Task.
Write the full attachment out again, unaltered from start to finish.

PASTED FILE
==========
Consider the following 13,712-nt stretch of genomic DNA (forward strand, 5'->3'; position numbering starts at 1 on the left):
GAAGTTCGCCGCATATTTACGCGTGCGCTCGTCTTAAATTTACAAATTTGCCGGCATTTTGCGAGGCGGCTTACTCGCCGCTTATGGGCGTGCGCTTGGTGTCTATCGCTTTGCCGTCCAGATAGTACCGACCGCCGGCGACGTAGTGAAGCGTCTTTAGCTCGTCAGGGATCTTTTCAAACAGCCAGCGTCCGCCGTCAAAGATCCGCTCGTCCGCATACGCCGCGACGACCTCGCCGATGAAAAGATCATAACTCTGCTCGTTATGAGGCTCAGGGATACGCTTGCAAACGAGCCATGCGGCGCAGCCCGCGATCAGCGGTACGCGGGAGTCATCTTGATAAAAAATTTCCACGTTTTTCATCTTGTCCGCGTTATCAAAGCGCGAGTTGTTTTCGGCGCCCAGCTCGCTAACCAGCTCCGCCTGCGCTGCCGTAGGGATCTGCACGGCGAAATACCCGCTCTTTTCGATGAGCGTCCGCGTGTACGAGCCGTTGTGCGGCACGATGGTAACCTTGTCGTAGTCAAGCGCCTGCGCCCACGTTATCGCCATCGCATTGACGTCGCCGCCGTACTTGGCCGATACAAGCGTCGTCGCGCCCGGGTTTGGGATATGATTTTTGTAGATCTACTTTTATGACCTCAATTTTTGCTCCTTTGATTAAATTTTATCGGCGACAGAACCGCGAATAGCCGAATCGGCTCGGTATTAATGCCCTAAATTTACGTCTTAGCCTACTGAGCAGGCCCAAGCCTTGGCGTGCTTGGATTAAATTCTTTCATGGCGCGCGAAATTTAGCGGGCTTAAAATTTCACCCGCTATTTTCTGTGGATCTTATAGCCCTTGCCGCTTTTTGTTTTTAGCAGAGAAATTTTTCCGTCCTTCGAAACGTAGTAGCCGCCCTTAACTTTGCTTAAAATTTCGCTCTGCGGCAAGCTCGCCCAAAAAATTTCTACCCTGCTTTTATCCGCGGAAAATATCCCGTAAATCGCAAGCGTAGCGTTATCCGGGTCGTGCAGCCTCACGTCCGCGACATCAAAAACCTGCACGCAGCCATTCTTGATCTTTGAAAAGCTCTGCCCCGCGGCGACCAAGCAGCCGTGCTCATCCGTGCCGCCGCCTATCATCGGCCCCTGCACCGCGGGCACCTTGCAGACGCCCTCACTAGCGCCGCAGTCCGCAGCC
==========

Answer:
Consider the following 13,712-nt stretch of genomic DNA (forward strand, 5'->3'; position numbering starts at 1 on the left):
GAAGTTCGCCGCATATTTACGCGTGCGCTCGTCTTAAATTTACAAATTTGCCGGCATTTTGCGAGGCGGCTTACTCGCCGCTTATGGGCGTGCGCTTGGTGTCTATCGCTTTGCCGTCCAGATAGTACCGACCGCCGGCGACGTAGTGAAGCGTCTTTAGCTCGTCAGGGATCTTTTCAAACAGCCAGCGTCCGCCGTCAAAGATCCGCTCGTCCGCATACGCCGCGACGACCTCGCCGATGAAAAGATCATAACTCTGCTCGTTATGAGGCTCAGGGATACGCTTGCAAACGAGCCATGCGGCGCAGCCCGCGATCAGCGGTACGCGGGAGTCATCTTGATAAAAAATTTCCACGTTTTTCATCTTGTCCGCGTTATCAAAGCGCGAGTTGTTTTCGGCGCCCAGCTCGCTAACCAGCTCCGCCTGCGCTGCCGTAGGGATCTGCACGGCGAAATACCCGCTCTTTTCGATGAGCGTCCGCGTGTACGAGCCGTTGTGCGGCACGATGGTAACCTTGTCGTAGTCAAGCGCCTGCGCCCACGTTATCGCCATCGCATTGACGTCGCCGCCGTACTTGGCCGATACAAGCGTCGTCGCGCCCGGGTTTGGGATATGATTTTTGTAGATCTACTTTTATGACCTCAATTTTTGCTCCTTTGATTAAATTTTATCGGCGACAGAACCGCGAATAGCCGAATCGGCTCGGTATTAATGCCCTAAATTTACGTCTTAGCCTACTGAGCAGGCCCAAGCCTTGGCGTGCTTGGATTAAATTCTTTCATGGCGCGCGAAATTTAGCGGGCTTAAAATTTCACCCGCTATTTTCTGTGGATCTTATAGCCCTTGCCGCTTTTTGTTTTTAGCAGAGAAATTTTTCCGTCCTTCGAAACGTAGTAGCCGCCCTTAACTTTGCTTAAAATTTCGCTCTGCGGCAAGCTCGCCCAAAAAATTTCTACCCTGCTTTTATCCGCGGAAAATATCCCGTAAATCGCAAGCGTAGCGTTATCCGGGTCGTGCAGCCTCACGTCCGCGACATCAAAAACCTGCACGCAGCCATTCTTGATCTTTGAAAAGCTCTGCCCCGCGGCGACCAAGCAGCCGTGCTCATCCGTGCCGCCGCCTATCATCGGCCCCTGCACCGCGGGCACCTTGCAGACGCCCTCACTAGCGCCGCAGTCCGCAGCC